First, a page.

(the following blog was originally posted at www.KYC.com and can be viewed at http://bit.ly/11CAwYm)
Until August 2012, a segment of the financial industry known as non-bank residential mortgage lenders and originators (RMLOs) was exempt from the AML requirements that the Bank Secrecy Act and USA Patriot Act imposed upon commercial banks, broker-dealers and commodity futures brokerage firms.
The Final Rule defining non-bank residential mortgage lenders and originators as loan and finance companies, for the purpose of requiring them to establish anti-money laundering programs and report suspicious activities, had an Effective Date of April 16, 2012. The Compliance Date, for meeting the Code of Federal Regulations 31 CFR 1029.210, was August 13, 2012.
· Residential Mortgage Lender: The person to who the debt arising from a residential mortgage loan is initially payable or to whom the obligation is initially assigned at or immediately after settlement.
· Residential Mortgage Originator: A person who accepts a residential mortgage loan application or offers or negotiates terms of a residential mortgage loan.
These companies are popularly known as mortgage companies and mortgage brokers.
Commercial Banks vs Non-Bank Mortgage Lenders
Prior to August, 2012, non-bank RMLOs were not defined as loan or finance companies and therefore were exempt from most AML regulations. They were not obligated to file suspicious activity reports (SARs) nor were they required to follow certain BSA record-keeping and reporting requirements. FinCEN analyses and law enforcement investigations identified this exemption as a regulatory gap that could be exploited by criminals, particularly in the conduct of mortgage fraud. (1)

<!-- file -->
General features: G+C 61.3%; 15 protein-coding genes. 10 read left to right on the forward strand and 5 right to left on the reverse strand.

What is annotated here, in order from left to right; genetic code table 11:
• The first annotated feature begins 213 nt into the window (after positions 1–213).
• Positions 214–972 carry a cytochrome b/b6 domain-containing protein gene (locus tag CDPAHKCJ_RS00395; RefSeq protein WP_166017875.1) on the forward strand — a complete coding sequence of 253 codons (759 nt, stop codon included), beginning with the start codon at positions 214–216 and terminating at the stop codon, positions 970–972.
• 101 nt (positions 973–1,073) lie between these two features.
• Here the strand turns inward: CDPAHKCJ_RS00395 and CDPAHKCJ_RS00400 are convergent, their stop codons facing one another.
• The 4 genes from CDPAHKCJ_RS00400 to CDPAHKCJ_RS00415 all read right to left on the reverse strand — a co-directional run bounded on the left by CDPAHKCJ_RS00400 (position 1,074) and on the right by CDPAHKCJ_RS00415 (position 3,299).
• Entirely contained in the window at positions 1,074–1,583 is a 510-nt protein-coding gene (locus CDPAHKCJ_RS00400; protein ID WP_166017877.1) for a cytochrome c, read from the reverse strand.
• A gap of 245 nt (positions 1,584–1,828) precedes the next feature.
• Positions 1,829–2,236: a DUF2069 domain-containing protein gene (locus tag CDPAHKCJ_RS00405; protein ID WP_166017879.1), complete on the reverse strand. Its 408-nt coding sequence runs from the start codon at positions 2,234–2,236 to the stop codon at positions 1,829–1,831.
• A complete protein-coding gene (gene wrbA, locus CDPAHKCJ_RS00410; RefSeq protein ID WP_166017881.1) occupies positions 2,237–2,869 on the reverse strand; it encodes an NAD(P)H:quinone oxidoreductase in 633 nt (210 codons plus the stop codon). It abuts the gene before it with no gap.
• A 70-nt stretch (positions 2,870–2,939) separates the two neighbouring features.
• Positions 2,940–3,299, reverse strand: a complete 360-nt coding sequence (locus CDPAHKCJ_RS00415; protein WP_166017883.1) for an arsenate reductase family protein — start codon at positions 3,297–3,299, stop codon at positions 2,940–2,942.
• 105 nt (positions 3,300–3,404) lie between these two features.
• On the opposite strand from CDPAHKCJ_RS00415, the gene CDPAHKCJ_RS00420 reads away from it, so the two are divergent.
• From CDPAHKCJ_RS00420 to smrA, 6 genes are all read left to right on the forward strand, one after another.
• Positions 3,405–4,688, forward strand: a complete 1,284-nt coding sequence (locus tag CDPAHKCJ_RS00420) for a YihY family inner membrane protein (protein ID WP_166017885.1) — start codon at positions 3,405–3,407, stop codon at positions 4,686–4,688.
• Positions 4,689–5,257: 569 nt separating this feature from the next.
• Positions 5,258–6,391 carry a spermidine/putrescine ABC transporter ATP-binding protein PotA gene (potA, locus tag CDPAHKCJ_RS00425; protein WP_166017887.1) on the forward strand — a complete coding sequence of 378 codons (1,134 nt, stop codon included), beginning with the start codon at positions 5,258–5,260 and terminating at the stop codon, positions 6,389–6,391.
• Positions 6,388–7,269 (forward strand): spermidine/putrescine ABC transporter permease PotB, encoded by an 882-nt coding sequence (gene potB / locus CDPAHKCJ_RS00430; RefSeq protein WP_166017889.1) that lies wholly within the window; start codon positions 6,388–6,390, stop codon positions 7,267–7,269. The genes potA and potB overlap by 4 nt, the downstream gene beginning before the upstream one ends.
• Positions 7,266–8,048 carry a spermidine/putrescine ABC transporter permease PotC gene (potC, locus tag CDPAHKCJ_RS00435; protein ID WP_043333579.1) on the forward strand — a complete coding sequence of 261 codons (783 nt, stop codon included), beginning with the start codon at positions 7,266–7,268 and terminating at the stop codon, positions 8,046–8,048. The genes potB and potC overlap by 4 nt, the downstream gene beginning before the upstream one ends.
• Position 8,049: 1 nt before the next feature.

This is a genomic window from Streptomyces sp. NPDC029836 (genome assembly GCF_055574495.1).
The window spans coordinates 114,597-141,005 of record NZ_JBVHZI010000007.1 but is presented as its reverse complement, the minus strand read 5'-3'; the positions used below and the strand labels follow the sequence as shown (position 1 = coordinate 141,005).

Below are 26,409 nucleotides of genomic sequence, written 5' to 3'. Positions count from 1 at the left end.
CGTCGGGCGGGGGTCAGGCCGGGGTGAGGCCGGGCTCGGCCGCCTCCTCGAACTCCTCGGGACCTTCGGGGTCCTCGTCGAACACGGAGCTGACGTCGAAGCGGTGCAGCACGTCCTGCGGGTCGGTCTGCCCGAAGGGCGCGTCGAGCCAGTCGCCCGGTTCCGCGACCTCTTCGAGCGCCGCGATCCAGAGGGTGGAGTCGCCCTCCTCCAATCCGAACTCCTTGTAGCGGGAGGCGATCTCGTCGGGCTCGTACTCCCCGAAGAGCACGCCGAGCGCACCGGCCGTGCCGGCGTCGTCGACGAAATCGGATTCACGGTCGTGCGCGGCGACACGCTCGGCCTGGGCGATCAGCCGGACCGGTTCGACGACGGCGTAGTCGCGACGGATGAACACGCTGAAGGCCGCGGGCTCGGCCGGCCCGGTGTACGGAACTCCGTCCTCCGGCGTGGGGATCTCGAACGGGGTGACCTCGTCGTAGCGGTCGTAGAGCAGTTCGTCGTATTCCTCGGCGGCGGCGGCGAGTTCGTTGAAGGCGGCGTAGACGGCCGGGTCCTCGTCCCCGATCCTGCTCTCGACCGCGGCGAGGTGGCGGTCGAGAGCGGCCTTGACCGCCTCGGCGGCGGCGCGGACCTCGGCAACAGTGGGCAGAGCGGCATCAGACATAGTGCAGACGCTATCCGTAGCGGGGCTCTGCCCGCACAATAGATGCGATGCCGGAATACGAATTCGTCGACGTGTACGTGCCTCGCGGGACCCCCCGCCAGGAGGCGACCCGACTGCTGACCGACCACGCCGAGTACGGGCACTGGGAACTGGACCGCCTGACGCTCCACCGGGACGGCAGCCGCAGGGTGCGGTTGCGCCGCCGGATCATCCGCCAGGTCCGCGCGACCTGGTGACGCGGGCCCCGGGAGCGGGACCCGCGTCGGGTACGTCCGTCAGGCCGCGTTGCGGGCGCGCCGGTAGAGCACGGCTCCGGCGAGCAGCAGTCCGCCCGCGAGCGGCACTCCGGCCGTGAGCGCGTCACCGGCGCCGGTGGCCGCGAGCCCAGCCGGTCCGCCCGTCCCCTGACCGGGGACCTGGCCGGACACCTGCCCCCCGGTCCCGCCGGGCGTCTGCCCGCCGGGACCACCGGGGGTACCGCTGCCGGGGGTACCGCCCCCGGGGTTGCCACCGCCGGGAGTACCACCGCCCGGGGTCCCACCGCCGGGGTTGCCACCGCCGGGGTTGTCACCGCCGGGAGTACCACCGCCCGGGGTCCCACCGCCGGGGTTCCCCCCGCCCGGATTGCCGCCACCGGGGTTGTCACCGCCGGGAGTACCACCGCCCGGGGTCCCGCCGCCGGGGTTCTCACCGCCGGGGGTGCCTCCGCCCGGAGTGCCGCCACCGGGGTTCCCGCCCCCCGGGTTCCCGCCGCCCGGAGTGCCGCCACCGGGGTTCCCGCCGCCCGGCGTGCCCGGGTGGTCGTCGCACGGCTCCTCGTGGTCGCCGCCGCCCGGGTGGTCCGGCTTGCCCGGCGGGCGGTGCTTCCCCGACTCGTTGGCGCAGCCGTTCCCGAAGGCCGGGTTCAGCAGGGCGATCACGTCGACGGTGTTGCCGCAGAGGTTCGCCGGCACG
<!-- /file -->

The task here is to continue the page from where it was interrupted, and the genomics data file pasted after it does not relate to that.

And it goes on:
However, not all of the BSA’s anti-money provisions were imposed on RMLOs when the Final Rules were published in 2012. For example, RMLOs are currently exempt from Section 311 of the USA Patriot Act (2), Currency Transaction Reports (CTR) and certain special recordkeeping requirements.
A Focus on Mortgage Fraud
Because AML programs are designed to be “risk-based,” taking into account the specific nature of, and services offered by, financial lenders, it is no surprise that FinCEN urges RMLOs to recognize that mortgage fraud is likely a more pervasive problem than a more traditional definition of money laundering that banks and brokerage firms must address. To illustrate the scope of mortgage fraud, the FBI reported that their investigations “resulted in 1,082 convictions of mortgage fraud, resulting in $1.38 billion in restitutions; $116.3 million in fines; seizures valued at $15.7 million; and $7.33 million in forfeitures in FY 2011.” (3)
Shortly after the August 13, 2012 Compliance Date, FinCEN’s director addressed the American Association of Residential Mortgage Regulators. In his prepared remarks, he expressed the view that "…one of the predominant risks of criminal activity is mortgage fraud. Therefore, under a risk-based approach, we would expect this to be an area of concentration in a new AML program. RMLOs must also be aware of other risks, in particular, that criminals may attempt to launder proceeds of crime by investing them in real estate. The SAR regulation for RMLOs requires reporting of suspicious activity, including but not limited to fraudulent attempts to obtain a mortgage or attempts at laundering money through the purchase of residential real estate." (4)